CUCUMBER LEMON MINT - Cucumbers in mineral water create an even more refreshing taste.
For a more substantial flavor, try pureeing the fruit before adding it to the mineral water. You can mix and store the organic ingredients until you are ready to combine them with the water, which creates a lovely fizz due to the natural carbonation. This gives the flavors a chance to intensify and meld. Again, sweeteners, like honey, stevia, or agave nectar can be added according to taste.
HONEYDEW, CUCUMBER AND MINT
Puree the honeydew with a ⅓ cup of the water in a blender or food processor. Pour the juice through a fine sieve into a sealable container to preserve the carbonation.
Add the cucumber, mint, and any sweetener, then refrigerate. You can enjoy your fruit fizz right away if you chill the water first or the fruit mixture can stay in the fridge for a couple of days until you are ready.
STRAWBERRY, LIME AND ROSEMARY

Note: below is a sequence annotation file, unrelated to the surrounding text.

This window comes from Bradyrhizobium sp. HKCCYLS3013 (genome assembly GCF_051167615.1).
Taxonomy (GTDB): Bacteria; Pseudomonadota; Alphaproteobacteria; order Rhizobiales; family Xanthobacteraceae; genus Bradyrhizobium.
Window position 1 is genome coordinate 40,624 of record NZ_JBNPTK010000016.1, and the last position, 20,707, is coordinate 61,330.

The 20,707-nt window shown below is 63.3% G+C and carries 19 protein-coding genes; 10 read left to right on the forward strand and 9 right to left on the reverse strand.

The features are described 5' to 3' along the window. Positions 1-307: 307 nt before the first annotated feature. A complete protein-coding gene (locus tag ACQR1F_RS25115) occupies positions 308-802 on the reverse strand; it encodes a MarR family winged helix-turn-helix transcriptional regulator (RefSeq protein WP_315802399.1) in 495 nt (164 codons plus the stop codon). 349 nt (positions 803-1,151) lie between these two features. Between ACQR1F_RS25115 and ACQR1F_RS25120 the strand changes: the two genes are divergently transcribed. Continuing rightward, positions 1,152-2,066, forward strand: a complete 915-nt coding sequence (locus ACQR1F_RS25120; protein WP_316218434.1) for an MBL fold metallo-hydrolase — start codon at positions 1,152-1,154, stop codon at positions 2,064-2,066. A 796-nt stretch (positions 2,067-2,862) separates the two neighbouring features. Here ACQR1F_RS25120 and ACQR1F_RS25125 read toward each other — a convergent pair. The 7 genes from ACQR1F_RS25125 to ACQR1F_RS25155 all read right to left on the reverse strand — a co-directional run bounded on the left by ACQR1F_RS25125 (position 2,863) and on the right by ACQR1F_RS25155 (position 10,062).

Puree the strawberries, 2 cups of the water and the rosemary in a blender or food processor, then let sit for 5 minutes so the rosemary can infuse into the liquid. Strain the mixture into a pitcher with the lime juice, sweetener and remaining water. Serve over ice. This is best drunk right away as the rosemary will become overpowering if allowed to infuse too long.
LEMONY SHOSHONE SPRING WATER WITH FRESH CUCUMBER AND HERBS
Wash and thinly slice cucumber and lemon. Place in empty pitcher.
Fill pitcher with spring water.
Add rosemary, mint, and thyme.
Refrigerate for at least 1 hour before serving.
TWIN SPRING WATER WITH FRESH STRAWBERRIES AND MINT
Wash strawberries and mint.
Reserve a few strawberries (slice) and mint leaves for garnish.
Muddle or puree strawberries and mint. Place in empty pitcher.
Fill pitcher with spring water.
Garnish with sliced strawberries and mint leaves.
7 MINUTE SPRING WATER WITH ICED MELON BALLS
Using melon baller, make balls from all melons.